SEC Has Fired Its First Round at Cryptocurrency Lenders | ETF Trends

The Securities and Exchange Commission announced Monday its agreement in a settlement with BlockFi over allegations that the platform had failed to register its interest-bearing accounts as securities, reports the Financial Times.

It’s the first major enforcement taken by the regulatory agency and provides clarification over the previously uncertain area regarding cryptocurrency lending products with links to interest-bearing accounts. The SEC has issued a warning as well that it would bring more cases forward if cryptocurrency lenders failed to register their products as securities with the commission.

“This is the first case of its kind with respect to crypto lending platforms,” said Gary Gensler, the SEC chair. “Today’s settlement makes clear that crypto markets must comply with time-tested securities laws.”

BlockFi will be paying a total of $100 million in penalties, with $50 million going to the SEC and the other $50 million allocated to 32 states. The platform sold BlockFi Interest Accounts (BIA) beginning in March 2019, and the SEC has said that in its failure to register accounts that had offered regular interest payments, it broke the securities law.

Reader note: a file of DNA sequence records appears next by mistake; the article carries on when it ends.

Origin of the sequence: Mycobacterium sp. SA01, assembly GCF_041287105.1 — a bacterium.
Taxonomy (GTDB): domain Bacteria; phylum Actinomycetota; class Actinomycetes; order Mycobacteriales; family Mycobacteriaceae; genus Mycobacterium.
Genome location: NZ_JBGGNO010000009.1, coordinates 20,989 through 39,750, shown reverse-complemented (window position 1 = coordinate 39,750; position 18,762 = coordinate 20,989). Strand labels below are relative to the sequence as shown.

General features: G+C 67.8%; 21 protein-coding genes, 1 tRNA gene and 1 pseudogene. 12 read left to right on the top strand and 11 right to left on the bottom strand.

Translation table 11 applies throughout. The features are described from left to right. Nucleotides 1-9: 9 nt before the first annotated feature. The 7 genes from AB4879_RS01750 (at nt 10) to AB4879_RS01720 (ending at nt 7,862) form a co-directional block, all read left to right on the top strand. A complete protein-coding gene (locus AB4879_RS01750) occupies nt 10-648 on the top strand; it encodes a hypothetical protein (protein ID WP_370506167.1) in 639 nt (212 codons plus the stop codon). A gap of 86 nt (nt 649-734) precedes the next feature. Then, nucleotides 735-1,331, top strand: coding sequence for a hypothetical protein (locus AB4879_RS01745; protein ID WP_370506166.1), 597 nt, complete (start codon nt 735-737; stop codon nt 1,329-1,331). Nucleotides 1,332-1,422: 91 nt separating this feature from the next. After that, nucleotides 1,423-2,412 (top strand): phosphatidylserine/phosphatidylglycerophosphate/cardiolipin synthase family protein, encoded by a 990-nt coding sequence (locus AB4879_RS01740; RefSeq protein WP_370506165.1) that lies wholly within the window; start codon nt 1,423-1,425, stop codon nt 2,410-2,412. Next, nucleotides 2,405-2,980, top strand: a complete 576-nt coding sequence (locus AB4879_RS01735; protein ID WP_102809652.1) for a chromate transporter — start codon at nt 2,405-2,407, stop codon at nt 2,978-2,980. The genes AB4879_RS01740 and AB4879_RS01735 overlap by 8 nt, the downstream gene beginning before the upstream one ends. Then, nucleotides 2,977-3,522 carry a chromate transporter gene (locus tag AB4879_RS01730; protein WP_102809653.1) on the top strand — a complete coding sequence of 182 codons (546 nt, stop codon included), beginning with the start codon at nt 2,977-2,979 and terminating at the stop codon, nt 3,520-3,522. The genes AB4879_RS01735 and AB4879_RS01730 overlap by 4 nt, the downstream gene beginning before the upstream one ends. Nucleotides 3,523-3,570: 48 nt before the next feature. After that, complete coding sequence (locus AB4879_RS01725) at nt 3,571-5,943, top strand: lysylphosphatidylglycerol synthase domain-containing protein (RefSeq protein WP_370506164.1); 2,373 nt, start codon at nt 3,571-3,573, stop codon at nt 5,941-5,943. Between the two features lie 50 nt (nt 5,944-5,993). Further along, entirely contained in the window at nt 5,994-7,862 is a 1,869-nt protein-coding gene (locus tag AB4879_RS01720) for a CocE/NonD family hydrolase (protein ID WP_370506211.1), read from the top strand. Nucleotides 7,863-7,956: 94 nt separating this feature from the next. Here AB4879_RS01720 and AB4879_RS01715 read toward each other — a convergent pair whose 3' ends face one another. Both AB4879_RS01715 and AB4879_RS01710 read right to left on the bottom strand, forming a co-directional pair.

This is the first step this year in crypto regulation by the SEC and could be the beginnings of major regulatory attempts to bring crypto to heel within existing or new regulatory frameworks.

For its part, BlockFi hasn’t admitted wrongdoing but was quick to cooperate with the SEC, thereby avoiding even steeper financial penalties. The company will be continuing its BIA accounts but has closed any new investments into them, and it is pivoting to launch new accounts that will be registered with the SEC.

Investing in Regulated Bitcoin Futures With GCC

It’s a time of uncertainty as the threat of regulation continues to hang over the crypto economy, a major concern for investors in 2022. For those investors who are seeking crypto exposure but want to go through already-regulated spaces while diversifying for volatility in case of tightening SEC regulations in the future, the WisdomTree Enhanced Commodity Strategy Fund (GCC) can be an excellent option.

GCC invests in a basket of commodities and bitcoin futures in seeking diversification in assets that are uncorrelated to most equities and fixed income returns. The fund is an actively managed ETF that offers broad exposure to the following commodities sectors: agriculture, energy, industrial metals, and precious metals, mainly via futures contracts. It also can invest up to 5% of its net assets into bitcoin futures contracts, a regulated space under the purview of the CFTC, but it does not invest directly in bitcoin.

Current weighting of GCC is 28.70% to energy, 22.11% to industrial metals, 19.01% to grains (agriculture), 15.10% to precious metals, 7.53% to softs (agriculture) such as cotton and sugar, 4.35% to livestock (agriculture), and 3.20% to bitcoin futures.

GCC carries an expense ratio of 0.55%.

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